Automatic summarization is typically aimed at selecting as much information as possible from text documents using a predefined number of words. Extracting complete sentences into a summary is not an optimal way to solve this problem due to redundant information that is contained in some sentences. Removing the redundant information and compiling a summary from compressed sentences should provide a much more accurate result. Major challenges of compressive approaches include the cost of creating large summarization corpora for training the supervised methods, the linguistic quality of compressed sentences, the coverage of the relevant content, and the time complexity of the compression procedure. In this work, we attempt to address these challenges by proposing an unsupervised polynomial-time compressive summarization algorithm. The proposed algorithm iteratively removes redundant parts from original sentences. It uses constituency-based parse trees and hand-crafted rules for generating elementary discourse units (EDUs) from their subtrees (standing for phrases) and selects ones with a sufficient tree gain. We define a parse tree gain as a weighted function of its node weights, which can be computed by any extractive summarization model capable of assigning importance weights to terms. The results of automatic evaluations on a single-document summarization task confirm that the proposed sentence compression procedure helps to avoid redundant information in the generated summaries. Furthermore, the results of human evaluations confirm that the linguistic quality—in terms of readability and coherency—is preserved in the compressed summaries while improving their coverage. However, the same evaluations show that compression in general harms the grammatical correctness of compressed sentences though, in most cases, this effect is not significant for the proposed compression procedure.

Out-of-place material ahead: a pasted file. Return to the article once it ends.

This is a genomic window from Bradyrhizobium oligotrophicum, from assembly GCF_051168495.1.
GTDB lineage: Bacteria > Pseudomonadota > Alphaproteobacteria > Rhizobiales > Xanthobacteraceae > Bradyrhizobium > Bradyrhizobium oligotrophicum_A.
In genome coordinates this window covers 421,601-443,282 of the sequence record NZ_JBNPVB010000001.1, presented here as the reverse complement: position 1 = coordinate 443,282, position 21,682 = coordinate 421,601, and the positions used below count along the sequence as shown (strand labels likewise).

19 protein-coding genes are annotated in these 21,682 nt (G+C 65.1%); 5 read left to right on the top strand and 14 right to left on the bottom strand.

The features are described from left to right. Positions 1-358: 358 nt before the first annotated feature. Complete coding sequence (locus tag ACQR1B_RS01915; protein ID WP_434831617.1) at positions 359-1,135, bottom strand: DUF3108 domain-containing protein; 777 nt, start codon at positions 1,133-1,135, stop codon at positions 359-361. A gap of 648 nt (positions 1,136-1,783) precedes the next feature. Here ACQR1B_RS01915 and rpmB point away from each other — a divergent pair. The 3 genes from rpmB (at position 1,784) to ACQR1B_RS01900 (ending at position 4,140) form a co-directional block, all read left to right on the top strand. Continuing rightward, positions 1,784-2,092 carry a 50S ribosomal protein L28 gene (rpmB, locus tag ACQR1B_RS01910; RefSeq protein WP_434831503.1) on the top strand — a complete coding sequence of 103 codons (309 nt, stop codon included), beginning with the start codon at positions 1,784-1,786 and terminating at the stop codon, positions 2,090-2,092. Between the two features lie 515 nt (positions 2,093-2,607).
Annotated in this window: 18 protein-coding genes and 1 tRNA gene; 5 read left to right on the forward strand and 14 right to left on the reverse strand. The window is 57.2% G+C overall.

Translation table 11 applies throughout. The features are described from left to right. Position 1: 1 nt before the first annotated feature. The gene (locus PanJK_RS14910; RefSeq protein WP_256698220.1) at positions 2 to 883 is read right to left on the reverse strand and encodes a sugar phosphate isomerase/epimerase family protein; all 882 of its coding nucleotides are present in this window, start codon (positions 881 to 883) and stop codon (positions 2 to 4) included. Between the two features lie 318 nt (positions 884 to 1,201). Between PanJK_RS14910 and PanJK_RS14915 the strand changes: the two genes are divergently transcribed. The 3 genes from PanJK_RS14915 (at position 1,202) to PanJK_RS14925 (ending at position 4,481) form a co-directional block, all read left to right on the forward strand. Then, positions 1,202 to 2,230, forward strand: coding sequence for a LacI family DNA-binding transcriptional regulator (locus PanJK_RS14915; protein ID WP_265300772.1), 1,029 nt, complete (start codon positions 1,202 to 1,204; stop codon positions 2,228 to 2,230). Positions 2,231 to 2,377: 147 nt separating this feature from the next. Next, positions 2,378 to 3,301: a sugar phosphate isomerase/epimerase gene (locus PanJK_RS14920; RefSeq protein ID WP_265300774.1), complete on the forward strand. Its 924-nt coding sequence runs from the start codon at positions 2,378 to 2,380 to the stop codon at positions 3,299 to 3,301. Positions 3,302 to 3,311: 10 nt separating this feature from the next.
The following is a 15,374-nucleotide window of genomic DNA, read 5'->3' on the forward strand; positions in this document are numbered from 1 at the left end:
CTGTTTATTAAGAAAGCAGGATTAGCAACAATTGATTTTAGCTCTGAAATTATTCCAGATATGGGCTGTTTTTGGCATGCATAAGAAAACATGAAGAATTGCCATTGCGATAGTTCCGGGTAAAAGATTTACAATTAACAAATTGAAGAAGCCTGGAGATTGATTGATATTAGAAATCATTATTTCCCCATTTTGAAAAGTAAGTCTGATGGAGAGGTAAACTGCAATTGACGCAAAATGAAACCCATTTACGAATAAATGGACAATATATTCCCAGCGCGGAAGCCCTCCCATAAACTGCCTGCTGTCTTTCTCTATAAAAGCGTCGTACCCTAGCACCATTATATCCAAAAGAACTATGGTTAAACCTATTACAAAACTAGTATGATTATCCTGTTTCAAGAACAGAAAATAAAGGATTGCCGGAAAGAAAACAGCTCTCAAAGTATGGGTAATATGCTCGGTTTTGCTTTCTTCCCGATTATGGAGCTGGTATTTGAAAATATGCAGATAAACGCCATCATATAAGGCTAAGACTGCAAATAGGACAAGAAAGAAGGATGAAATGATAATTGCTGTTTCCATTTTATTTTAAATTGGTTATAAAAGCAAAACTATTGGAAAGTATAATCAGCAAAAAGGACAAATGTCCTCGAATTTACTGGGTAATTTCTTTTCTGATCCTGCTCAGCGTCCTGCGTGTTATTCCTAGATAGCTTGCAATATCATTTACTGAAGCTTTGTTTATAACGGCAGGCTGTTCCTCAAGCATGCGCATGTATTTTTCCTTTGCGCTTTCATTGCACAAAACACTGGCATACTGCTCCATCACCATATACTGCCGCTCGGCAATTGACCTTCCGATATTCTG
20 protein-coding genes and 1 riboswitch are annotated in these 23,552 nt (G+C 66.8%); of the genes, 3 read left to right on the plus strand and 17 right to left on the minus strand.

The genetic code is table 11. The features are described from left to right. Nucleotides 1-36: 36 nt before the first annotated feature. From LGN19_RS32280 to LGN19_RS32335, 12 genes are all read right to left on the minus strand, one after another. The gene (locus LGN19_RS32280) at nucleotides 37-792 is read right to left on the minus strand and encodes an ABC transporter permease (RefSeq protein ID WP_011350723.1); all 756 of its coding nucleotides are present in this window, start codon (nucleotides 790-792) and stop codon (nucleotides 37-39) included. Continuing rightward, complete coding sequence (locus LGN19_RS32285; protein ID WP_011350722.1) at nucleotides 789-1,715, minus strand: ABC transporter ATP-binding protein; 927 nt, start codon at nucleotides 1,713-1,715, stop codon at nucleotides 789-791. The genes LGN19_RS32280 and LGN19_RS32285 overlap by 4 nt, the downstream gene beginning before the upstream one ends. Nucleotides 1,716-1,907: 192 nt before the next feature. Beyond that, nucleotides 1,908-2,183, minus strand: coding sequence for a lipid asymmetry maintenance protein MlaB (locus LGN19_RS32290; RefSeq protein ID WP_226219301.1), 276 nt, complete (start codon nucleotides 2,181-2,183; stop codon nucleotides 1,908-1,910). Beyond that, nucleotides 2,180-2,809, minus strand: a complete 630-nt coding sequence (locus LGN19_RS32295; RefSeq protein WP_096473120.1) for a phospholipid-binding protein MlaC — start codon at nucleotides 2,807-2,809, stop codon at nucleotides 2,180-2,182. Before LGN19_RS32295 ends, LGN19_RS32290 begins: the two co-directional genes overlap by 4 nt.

- Budgeted sentence compression
- Compressive summarization
- Polytope model